April '18

For the Business of Apparel Decorating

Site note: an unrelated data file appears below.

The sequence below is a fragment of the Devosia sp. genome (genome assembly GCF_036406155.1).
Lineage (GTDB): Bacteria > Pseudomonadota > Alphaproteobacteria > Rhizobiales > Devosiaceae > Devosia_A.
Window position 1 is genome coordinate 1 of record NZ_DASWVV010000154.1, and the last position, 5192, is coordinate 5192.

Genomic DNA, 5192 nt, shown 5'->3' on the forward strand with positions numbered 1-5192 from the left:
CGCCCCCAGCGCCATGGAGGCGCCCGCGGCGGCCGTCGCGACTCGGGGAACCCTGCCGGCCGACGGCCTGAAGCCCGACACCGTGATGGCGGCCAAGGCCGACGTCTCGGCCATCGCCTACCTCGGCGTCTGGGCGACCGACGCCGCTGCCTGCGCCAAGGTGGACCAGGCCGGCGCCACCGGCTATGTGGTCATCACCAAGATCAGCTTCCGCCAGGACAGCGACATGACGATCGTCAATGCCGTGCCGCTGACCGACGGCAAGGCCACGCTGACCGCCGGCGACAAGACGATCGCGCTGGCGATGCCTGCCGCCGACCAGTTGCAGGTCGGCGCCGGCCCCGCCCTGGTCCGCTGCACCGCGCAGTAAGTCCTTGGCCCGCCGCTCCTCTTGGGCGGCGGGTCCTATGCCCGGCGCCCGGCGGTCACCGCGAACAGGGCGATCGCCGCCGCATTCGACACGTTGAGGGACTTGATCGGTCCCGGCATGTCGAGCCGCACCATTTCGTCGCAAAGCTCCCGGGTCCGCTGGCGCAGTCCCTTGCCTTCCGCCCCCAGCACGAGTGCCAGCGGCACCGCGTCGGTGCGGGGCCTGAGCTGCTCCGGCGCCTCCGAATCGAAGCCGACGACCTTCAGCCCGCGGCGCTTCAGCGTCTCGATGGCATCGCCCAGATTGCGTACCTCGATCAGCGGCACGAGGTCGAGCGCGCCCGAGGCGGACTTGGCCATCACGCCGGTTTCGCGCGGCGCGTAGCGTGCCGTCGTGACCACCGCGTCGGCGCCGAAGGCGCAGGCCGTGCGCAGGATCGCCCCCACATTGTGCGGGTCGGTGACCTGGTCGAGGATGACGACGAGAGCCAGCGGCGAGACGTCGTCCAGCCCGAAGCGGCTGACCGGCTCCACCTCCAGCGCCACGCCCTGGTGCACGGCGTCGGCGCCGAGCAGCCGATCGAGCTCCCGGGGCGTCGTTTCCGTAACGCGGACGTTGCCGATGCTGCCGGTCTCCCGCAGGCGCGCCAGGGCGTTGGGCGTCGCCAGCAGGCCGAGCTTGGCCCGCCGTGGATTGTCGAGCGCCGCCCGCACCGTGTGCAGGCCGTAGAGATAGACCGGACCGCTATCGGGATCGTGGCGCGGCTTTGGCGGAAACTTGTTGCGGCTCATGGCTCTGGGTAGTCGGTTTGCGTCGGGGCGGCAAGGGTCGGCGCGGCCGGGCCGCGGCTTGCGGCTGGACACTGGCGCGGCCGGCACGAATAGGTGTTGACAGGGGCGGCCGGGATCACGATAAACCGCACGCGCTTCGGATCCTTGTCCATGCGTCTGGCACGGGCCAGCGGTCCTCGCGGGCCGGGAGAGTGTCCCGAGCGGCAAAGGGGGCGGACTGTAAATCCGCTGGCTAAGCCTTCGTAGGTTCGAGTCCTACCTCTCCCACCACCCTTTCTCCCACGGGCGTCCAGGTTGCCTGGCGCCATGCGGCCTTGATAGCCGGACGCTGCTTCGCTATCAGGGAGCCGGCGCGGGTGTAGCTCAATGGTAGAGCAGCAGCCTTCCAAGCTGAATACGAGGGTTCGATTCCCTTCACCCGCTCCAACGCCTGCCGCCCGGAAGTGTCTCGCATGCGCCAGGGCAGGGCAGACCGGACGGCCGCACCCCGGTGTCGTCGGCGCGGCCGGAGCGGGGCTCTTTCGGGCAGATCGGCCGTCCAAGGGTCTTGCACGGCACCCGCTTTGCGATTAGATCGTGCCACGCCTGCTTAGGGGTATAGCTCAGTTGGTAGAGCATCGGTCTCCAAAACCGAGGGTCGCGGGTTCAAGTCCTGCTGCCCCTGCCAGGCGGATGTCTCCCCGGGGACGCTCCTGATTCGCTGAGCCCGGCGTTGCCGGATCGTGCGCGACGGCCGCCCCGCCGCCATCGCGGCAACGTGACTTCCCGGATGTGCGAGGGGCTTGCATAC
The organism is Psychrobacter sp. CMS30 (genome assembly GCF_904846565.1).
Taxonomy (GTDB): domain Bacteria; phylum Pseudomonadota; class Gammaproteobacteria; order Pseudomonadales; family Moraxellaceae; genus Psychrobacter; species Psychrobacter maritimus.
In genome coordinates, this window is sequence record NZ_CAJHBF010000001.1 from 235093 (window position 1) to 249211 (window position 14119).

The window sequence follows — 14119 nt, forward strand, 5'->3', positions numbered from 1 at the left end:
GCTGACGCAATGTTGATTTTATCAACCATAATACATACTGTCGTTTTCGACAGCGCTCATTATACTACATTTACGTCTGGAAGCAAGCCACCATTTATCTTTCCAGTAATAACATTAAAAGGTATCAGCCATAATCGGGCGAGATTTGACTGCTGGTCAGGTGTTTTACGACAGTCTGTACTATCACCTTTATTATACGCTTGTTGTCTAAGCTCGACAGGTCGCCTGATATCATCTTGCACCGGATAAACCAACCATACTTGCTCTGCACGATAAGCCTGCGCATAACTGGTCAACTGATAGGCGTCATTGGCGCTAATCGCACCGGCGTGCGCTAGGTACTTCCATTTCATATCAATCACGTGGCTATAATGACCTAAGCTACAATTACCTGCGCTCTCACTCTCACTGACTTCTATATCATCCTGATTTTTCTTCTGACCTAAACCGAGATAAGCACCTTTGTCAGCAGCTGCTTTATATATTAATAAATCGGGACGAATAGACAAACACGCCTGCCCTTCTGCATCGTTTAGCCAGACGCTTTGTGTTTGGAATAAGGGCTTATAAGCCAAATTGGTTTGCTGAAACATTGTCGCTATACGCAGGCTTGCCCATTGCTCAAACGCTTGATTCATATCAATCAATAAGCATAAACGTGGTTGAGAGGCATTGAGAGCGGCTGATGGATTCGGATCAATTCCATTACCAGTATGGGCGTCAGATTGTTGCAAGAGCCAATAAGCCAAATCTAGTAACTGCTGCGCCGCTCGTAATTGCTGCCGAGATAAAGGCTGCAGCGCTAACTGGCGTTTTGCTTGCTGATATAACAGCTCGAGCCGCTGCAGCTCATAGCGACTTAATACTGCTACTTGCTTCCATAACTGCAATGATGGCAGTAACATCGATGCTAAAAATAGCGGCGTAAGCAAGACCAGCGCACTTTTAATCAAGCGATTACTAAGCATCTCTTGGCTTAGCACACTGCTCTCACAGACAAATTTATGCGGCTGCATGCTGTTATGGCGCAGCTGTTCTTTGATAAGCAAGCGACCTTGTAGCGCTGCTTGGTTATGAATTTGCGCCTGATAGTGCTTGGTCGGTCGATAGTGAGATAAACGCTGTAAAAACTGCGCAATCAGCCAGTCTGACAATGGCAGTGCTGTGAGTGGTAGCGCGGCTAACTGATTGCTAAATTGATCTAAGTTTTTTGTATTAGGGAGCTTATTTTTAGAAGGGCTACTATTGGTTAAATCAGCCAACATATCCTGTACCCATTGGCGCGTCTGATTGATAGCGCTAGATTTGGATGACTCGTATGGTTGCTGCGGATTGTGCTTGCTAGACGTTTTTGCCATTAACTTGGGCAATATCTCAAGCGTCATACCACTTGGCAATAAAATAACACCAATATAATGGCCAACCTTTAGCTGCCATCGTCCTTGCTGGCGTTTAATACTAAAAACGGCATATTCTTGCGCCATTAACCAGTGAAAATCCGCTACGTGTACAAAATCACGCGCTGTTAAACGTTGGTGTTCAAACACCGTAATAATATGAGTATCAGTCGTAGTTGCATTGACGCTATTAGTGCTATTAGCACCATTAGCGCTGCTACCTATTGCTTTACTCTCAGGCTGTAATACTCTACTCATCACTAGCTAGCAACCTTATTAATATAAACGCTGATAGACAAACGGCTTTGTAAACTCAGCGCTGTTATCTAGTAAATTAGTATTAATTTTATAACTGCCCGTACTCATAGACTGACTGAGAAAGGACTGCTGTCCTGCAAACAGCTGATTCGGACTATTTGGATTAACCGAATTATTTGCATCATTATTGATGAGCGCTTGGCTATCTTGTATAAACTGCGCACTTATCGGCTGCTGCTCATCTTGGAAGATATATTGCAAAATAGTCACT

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2 0 1 8 A P R I L P R I N T W E A R || 65 seeking safe, well-made clothing for their children. In addition to smaller local businesses, shops can can push the message of eco- logically responsible clothing towards larger organizations such as Fortune 500 companies. Many of these companies have mission statements or CSRs that focus on sustainable and earth-conscious initiatives, perfectly aligning eco-conscious apparel with their brand. Stevens sums up the benefits of offer- ing eco-conscious apparel to clients into three major components: It reinforces that you're a responsible business owner, gives a shop something new and exciting to pro- mote, and helps businesses stand out from the competition. LOOKING AHEAD As technology continues to evolve and buyers look to the internet for all of their product-buying knowledge, staying up to date in the eco-conscious market will be crucial, sources agree. This not only means bringing on product lines but being pre- pared to answer detailed questions about these garments. "There's such an awareness right now of what really goes on behind the industry," explains Brumer. "Custom- ers who are yearning for this product have studied it on the internet, so they'll have questions when they meet with [you]." For garment decorators, this means main- taining consistent communication with an up-and-coming demographic who'll look to them for printed goods. By pairing with re- liable suppliers that can provide them with up-to-date information, shops can pass that knowledge down to their customers. Even if a shop isn't poised to dive head- first into decorating on eco-conscious gar- ments, some preliminary research will be beneficial in the long run. Plus, if a deco- rator can present themselves to clients as someone who is aware of current trends as well as what's happening in the broader industry, they stand to maintain a reputa- tion as a shop always on the pulse of their customers' needs. If a shop still needs to ensure the prod- uct they're purchasing meets their eco-con- scious demands, many brands and manu- facturers now share detailed information on their entire supply chain and produc- tion methods. The Corporate Social Re- sponsibility (CSR) business model as its known, has grown to encompass ecologi- cal factors. Companies now publish yearly or quarterly CSR reports with statistics on key points like wastewater treatment, re- cycled fiber use, sourcing information, and waste reduction. Generally, these reports outline the company's long-term goals to- wards earth-friendly initiatives as well. Buyers can access these reports directly from manufacturer websites, and most companies also have a designated contact to reach out to, should they need more specific eco-related details. SELLING IT When a shop decides to offer eco-conscious garments, it may initially seem like a dif- ficult decision. Running jobs on eco gar- ments will typically cost more per piece, re- sulting in a higher price tag for a job quote. However, the consensus is that decorators shouldn't shy away from offering eco choic- es to their customers just because it's pricier. In fact, most agree that having the option is gradually becoming the norm. "Sustainable apparel is rapidly moving from a novelty to a necessity," says Ham- mond. "Depending on a shop's brand and core values, customers may already be expecting sustainability to be folded into their current products." Niche-wise, the clientele for this apparel category truly ranges across the board from specialized industries like the tech sector and musicians to local businesses like farm co-ops, breweries, and restaurants interest- ed in keeping with the theme of ecological or sustainable practices. Brumer also notes that organic, low-impact dye clothing is a popular growing choice in the infant mar- ket. Since many scientific studies have be- gun to reveal the effects of garment chemi- cals on human skin, concerned parents are continued from page 41 a feeling for reciprocity on their part to repay the favor or try to throw business your way. 4. Exhibit at a group-sponsored business expo. It's a great and relatively inexpen- sive opportunity for exposure and self- promotion. You may want to invest in an all-in-one tabletop display system for such an event. 5. Invest in continuing education by en- rolling in an Entrepreneur Series of business-development classes. There's a program called GrowSmart that is offered at many Small Business Devel- opment Centers across the nation. The program is designed for companies that have been in operation for more than two years, have at least three full- time employees, and approximately $1 million to $15 million in annual rev- enues. In eight days over two months, 11 modules are presented to a class of 12 to 20 business owners. The solidar- ity and fellowship that is sparked when these entrepreneurs come together and explore their growth potential is a won- derful phenomenon to behold. 6. Develop your own "circle of trust." On average, each of us has between 200 and 300 business contacts in our address book. From your professional database, identify the people that have gone out of their way to help you and are in influential positions. You are probably down to about 10 percent of the original list. That list of names constitutes your "circle of trust." If you commit to contacting half of the people in your circle once a month and introduce them to your business con- tacts, send them a modest but thought- ful gift, invite them out socially or to a business event, send them an article, or spend time listening to them, you may find that they will reward you with key introductions, bountiful resourc- es, a fresh new idea, or just the right amount of encouragement to inspire you to stretch higher. Good luck! ECO-CONSCIOUS APPAREL YOUR PERSONAL BUSINESS TRAINER continued from page 15